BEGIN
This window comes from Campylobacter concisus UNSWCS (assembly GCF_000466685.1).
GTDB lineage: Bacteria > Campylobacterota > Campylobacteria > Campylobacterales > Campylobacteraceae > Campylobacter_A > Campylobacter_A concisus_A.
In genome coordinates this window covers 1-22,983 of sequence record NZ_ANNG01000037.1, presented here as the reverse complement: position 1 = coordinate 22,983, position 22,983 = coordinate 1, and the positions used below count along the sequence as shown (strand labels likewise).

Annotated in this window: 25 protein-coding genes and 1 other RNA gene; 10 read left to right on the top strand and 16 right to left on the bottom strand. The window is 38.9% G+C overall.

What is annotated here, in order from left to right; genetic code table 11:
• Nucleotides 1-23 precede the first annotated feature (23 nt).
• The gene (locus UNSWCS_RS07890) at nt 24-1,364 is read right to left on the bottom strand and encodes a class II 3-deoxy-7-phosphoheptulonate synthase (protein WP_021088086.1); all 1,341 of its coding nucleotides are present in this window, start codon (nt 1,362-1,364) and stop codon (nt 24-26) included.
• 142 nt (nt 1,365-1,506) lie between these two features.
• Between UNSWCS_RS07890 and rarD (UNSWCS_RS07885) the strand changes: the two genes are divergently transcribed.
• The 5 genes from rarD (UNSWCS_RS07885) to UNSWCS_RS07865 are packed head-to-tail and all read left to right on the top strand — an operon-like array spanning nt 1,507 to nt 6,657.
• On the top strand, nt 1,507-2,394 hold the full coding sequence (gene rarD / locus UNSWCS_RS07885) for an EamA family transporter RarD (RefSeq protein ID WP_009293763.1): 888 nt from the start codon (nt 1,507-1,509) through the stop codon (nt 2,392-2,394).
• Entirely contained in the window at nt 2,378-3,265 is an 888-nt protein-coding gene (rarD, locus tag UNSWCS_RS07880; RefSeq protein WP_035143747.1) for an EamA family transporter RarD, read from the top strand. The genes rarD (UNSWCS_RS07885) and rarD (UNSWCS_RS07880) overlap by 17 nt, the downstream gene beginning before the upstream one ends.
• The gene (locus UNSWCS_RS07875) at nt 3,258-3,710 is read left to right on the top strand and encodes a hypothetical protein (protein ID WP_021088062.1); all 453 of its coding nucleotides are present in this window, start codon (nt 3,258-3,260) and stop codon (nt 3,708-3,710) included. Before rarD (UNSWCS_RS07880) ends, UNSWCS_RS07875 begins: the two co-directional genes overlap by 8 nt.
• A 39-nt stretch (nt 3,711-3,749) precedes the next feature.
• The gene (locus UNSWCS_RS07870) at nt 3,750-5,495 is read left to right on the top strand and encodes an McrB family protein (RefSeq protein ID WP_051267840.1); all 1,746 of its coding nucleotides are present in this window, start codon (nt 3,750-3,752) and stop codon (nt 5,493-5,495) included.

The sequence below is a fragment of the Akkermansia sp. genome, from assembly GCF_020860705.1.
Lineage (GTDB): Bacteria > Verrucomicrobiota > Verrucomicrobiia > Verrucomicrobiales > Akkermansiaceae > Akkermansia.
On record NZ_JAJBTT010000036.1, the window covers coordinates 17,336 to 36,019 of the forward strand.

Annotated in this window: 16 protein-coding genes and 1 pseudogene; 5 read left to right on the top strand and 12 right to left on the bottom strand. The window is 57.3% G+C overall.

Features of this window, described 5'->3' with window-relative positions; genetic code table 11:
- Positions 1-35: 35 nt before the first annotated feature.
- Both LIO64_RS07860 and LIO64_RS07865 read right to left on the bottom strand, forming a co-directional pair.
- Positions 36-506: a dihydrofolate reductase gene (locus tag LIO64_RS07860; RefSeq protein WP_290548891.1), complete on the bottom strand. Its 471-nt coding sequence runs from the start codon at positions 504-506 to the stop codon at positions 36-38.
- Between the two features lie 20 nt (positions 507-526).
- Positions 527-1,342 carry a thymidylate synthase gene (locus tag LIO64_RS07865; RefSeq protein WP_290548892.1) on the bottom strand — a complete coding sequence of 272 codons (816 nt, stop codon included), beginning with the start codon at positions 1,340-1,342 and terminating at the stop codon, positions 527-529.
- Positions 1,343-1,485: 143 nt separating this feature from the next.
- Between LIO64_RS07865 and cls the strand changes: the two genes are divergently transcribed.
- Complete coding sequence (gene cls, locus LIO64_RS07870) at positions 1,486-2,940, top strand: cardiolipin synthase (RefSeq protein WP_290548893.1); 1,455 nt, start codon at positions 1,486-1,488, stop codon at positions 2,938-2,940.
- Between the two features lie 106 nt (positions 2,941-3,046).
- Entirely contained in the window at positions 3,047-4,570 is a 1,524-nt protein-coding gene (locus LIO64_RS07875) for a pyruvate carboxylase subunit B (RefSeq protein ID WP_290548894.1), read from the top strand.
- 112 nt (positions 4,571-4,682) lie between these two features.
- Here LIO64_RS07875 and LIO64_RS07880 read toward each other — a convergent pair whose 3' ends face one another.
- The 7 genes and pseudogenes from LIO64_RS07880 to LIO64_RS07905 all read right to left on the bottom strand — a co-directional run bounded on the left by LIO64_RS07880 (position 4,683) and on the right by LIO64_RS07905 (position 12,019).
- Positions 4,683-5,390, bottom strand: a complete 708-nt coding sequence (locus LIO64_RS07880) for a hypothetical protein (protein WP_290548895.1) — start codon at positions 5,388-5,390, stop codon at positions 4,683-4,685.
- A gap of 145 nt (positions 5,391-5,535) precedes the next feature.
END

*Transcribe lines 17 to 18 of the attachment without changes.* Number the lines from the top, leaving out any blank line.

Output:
Lineage (GTDB): Bacteria > Verrucomicrobiota > Verrucomicrobiia > Verrucomicrobiales > Akkermansiaceae > Akkermansia.
On record NZ_JAJBTT010000036.1, the window covers coordinates 17,336 to 36,019 of the forward strand.